The New Hampshire Senate race is the fourteenth article in a succession of articles offering expanded analysis on the ratings for the PeoplesPunditDaily.com 2014 Senate Map. Thus far, I have released expanded analysis for the following Senate races:
Former Senator Scott Brown’s (R-MA) has now formed an exploratory committee in a real sign he is running against Democratic Senator Jeanne Shaheen. Early in the cycle, it looked as if the chances of Brown running were better for Massachusetts governor. However, with the NRSC pleading for him to run and his chances of winning increasing with every cancelled health insurance policy, this is a serious problem for Senator Shaheen.
In a recent opt-ed on FoxNews.com, Brown singled-out New Hampshire in a scathing attack on Democrats over ObamaCare. Obviously, this shows he is far more serious about a run than some expected. We will return to Scott Brown in a bit after we move through the rest of the race’s dynamics.
The entrance of former Senator Bob Smith added a big name to the Republican field, but he had earlier stated that he would not run. In such antiestablishment environment, such as it will surely be in the 2014 environment, his ” I won’t run, but now I am running” reversal won’t play well with notoriously independent New Hampshire voters.
As previously reported by People’s Pundit Daily, Bob Smith has some serious challenges to contend with among those in his own party. Many feel he is both a turncoat and an opportunist, after he actually moved to win a seat that he thought would be more favorable to him in another state.
Shaheen seemed to be cruising to reelection before the failed ObamaCare rollout and her and Obama’s broken health care reform promises. However, now she is heading up an effort in the Senate to delay the individual mandate. But it appears that the voters of New Hampshire know she fell in line like a good soldier and opposed the delay during the government shutdown, simply because she was told to do so by Harry Reid and President Obama.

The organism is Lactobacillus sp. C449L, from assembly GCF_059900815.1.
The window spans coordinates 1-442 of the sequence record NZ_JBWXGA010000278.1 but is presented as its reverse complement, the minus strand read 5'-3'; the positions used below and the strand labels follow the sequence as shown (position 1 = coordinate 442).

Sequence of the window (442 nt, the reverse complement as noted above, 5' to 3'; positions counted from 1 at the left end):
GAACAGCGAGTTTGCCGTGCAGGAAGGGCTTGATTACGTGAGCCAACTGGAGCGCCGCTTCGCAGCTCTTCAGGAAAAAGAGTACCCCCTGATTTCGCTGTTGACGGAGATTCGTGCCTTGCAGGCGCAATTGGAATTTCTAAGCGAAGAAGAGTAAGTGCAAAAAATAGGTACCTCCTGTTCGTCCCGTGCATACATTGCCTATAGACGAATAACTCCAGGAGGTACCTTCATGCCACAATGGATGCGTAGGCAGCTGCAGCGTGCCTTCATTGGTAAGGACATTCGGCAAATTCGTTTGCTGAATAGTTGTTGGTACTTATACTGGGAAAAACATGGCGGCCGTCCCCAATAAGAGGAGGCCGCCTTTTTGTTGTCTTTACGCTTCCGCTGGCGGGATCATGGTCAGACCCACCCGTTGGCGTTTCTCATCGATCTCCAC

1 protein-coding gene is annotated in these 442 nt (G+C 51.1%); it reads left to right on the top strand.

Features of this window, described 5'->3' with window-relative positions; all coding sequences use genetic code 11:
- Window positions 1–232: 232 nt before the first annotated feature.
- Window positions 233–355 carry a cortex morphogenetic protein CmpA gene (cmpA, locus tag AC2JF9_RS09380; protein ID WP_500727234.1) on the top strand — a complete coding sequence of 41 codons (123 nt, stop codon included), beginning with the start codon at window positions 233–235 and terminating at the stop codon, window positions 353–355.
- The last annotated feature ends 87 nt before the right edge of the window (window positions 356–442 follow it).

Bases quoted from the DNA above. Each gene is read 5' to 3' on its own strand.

The Granite State is another state – like Minnesota – where Republicans really should be in better shape than they are. At this point, other conservative alternatives have not had the money to make the splash needed for a real run. So, that leaves the man who everyone wants to get in to the race.
New Hampshire, particularly, is a fascinating state to study in political science. It is a predominately white state that voted for Ronald Reagan (2x), Bill Clinton, but then for George W. Bush in 2000 and John Kerry (2004) and Obama (2x).
Yet, when we plug in the historical numbers, it is also one of the states most closely aligned with presidential job approval as it relates to their vote for the Senate. According to our model, which obviously factors in this historical pattern, Shaheen could win no more than 48 percent of the vote today versus a strong candidate such as Scott Brown.
Thus far, Obama’s job approval has not been able to climb up to 45 percent, which is above where it stood in 2010 when Republicans made big gains in the state. The Partisan Voting Index, which is backed up by the Gallup party ID by state survey, shows an even-more pronounced rightward-shift in the New Hampshire electorate.
For now, however, we will keep it where it was — Leans Democrat — and watch it very, very closely.
Ending Spending, a conservative outside group, has put out ads attacking Sen. Jeanne Shaheen over her support for the health care law, using Obama’s words against her. “If you like your senator, you can keep her,” the narrator intones. “If not, you know what to do.”
There will be thousands of ads just like that one before the election cycle is over. Nevertheless, until we see Scott Brown, or another well-funded alternative that has the resources to offer a viable challenge to Shaheen, we are rating the New Hampshire Senate race “Leans Democrat” on PeoplesPunditDaily.com.
However, if Scott Brown announces that he will seek the Republican nomination for her seat, then we likely need to prepare to move this race to “Toss-Up” as the campaign gets heated. The polling has moved back toward Shaheen, for now, but we will leave off on a note by Purple Strategies, who conducted a survey of the New Hampshire Senate race:
Additional trouble for the sitting Senator is apparent in the vote across party lines. Independents currently support Brown by 9 points (48% to 39%). Shaheen has consolidated Democrats (87% to 6%), yet Brown still has room to grow among Republicans (holding just 76% of the vote). If Brown can capture his potential base, Shaheen will need to reverse the trend among independents or will trail. This race is clearly competitive in 2014.
View Polling Below Or Return To PPD 2014 Senate Map
|Poll||Date||Sample||Shaheen (D)||Brown (R)||Spread|
|PPD Average||1/9 – 3/16||—||47.8||40.2||Shaheen +7.6|
|ARG||3/13 – 3/16||533 RV||50||38||Shaheen +12|
|Suffolk/Boston Herald||2/27 – 3/5||800 LV||52||39||Shaheen +13|
|WMUR/UNH||1/21 – 1/26||454 LV||47||37||Shaheen +10|
|Purple Strategies||1/21 – 1/23||1052 LV||44||44||Tie|
|PPP (D)||1/9 – 1/12||1354 RV||46||43||Shaheen +3|